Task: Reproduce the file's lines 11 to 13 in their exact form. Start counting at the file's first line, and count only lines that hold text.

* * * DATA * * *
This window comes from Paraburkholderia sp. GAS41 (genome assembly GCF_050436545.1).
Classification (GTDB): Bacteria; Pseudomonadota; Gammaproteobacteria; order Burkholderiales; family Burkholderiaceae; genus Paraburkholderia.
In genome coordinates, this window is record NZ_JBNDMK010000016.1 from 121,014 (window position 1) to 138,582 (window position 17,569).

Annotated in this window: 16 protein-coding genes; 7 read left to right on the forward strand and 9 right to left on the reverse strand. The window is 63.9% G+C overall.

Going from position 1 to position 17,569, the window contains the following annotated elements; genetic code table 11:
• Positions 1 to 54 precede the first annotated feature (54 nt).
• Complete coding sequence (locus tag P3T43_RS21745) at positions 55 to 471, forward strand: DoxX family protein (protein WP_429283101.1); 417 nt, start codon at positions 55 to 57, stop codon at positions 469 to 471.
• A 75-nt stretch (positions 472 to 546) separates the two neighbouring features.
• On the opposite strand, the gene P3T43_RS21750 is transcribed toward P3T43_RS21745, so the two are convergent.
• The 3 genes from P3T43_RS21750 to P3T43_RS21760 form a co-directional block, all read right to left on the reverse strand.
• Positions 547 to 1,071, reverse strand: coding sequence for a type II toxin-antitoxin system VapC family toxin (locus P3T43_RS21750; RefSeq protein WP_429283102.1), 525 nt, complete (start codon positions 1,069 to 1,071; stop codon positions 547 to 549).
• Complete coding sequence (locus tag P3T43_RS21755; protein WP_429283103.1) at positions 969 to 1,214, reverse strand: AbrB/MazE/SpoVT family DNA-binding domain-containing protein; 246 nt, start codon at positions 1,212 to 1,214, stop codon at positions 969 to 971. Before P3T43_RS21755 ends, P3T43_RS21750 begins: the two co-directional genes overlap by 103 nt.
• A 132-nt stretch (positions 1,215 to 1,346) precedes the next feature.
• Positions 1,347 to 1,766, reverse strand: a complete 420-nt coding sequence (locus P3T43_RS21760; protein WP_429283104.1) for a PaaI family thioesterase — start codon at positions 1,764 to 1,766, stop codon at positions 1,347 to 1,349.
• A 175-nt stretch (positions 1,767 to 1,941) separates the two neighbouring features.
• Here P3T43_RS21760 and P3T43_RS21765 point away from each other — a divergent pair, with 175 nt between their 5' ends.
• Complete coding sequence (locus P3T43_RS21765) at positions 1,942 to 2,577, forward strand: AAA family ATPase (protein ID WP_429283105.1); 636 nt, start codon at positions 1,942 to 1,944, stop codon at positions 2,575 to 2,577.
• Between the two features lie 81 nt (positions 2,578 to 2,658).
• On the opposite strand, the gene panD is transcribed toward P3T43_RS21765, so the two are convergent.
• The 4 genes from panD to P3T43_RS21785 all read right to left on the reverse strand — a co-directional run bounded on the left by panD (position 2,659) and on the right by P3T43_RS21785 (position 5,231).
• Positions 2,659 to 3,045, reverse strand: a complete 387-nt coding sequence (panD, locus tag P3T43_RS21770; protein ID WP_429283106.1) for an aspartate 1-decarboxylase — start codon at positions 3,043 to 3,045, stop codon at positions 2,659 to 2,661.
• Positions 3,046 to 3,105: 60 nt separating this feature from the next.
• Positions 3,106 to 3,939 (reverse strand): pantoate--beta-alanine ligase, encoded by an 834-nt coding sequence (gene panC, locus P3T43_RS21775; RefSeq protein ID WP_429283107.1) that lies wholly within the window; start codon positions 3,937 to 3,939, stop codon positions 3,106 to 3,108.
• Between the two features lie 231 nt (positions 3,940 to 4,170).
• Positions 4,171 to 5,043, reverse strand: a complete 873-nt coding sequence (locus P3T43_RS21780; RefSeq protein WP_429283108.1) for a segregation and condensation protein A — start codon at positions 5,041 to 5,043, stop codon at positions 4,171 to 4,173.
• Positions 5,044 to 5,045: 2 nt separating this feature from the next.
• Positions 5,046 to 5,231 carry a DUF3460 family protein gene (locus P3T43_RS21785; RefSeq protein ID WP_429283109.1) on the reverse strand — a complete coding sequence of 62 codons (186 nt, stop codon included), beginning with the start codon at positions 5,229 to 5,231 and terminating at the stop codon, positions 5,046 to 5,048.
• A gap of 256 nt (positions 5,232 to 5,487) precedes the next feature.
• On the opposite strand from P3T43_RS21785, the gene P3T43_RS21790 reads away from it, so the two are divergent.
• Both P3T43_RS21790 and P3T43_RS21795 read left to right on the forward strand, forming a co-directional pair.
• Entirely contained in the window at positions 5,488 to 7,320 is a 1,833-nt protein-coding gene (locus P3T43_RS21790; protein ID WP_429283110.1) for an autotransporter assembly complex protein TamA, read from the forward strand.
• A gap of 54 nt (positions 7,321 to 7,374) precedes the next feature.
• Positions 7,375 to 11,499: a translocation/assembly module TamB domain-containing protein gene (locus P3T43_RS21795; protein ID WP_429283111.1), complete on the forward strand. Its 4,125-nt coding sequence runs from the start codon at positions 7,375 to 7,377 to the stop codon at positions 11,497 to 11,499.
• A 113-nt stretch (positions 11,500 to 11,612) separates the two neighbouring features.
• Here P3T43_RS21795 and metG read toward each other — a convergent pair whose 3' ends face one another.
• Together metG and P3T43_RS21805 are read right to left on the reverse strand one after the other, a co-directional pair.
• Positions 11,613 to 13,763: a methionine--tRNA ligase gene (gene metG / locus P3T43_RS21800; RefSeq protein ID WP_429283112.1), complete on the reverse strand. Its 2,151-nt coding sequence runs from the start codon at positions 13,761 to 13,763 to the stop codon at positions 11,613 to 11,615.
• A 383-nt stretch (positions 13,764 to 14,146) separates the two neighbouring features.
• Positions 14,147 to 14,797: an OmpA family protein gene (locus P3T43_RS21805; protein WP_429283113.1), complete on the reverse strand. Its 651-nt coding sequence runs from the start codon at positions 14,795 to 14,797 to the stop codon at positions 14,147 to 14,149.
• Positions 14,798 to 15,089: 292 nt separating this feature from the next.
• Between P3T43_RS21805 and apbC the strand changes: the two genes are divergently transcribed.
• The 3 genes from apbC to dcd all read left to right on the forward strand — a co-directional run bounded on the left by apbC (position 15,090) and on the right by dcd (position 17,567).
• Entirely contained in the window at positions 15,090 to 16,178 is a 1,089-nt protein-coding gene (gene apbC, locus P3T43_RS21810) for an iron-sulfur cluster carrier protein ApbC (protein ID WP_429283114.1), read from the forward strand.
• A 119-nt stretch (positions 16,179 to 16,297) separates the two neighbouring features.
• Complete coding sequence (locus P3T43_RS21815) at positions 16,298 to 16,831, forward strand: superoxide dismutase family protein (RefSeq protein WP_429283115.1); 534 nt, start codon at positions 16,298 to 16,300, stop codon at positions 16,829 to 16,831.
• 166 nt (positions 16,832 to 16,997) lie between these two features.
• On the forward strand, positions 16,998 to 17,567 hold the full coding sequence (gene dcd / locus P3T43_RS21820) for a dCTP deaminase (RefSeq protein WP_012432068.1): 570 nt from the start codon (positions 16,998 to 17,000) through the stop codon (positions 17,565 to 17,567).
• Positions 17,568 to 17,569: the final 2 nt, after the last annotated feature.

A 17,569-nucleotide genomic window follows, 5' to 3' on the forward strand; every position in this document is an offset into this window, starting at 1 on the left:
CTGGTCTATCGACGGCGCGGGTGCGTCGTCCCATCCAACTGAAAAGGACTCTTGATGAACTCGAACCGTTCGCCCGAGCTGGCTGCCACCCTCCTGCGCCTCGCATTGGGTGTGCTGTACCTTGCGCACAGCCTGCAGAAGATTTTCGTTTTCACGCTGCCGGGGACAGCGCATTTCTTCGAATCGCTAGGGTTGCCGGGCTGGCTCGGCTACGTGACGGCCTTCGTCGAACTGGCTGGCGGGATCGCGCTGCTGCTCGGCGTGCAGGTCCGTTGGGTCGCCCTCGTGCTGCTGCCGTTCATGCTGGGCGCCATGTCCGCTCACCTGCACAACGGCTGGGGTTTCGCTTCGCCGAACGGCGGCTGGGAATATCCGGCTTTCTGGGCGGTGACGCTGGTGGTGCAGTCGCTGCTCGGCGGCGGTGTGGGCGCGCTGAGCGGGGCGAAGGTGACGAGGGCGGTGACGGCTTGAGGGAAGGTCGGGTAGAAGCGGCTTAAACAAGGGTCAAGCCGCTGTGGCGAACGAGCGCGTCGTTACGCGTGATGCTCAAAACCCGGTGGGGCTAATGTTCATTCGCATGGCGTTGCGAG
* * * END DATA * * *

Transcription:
• Positions 547 to 1,071, reverse strand: coding sequence for a type II toxin-antitoxin system VapC family toxin (locus P3T43_RS21750; RefSeq protein WP_429283102.1), 525 nt, complete (start codon positions 1,069 to 1,071; stop codon positions 547 to 549).
• Complete coding sequence (locus tag P3T43_RS21755; protein WP_429283103.1) at positions 969 to 1,214, reverse strand: AbrB/MazE/SpoVT family DNA-binding domain-containing protein; 246 nt, start codon at positions 1,212 to 1,214, stop codon at positions 969 to 971. Before P3T43_RS21755 ends, P3T43_RS21750 begins: the two co-directional genes overlap by 103 nt.
• A 132-nt stretch (positions 1,215 to 1,346) precedes the next feature.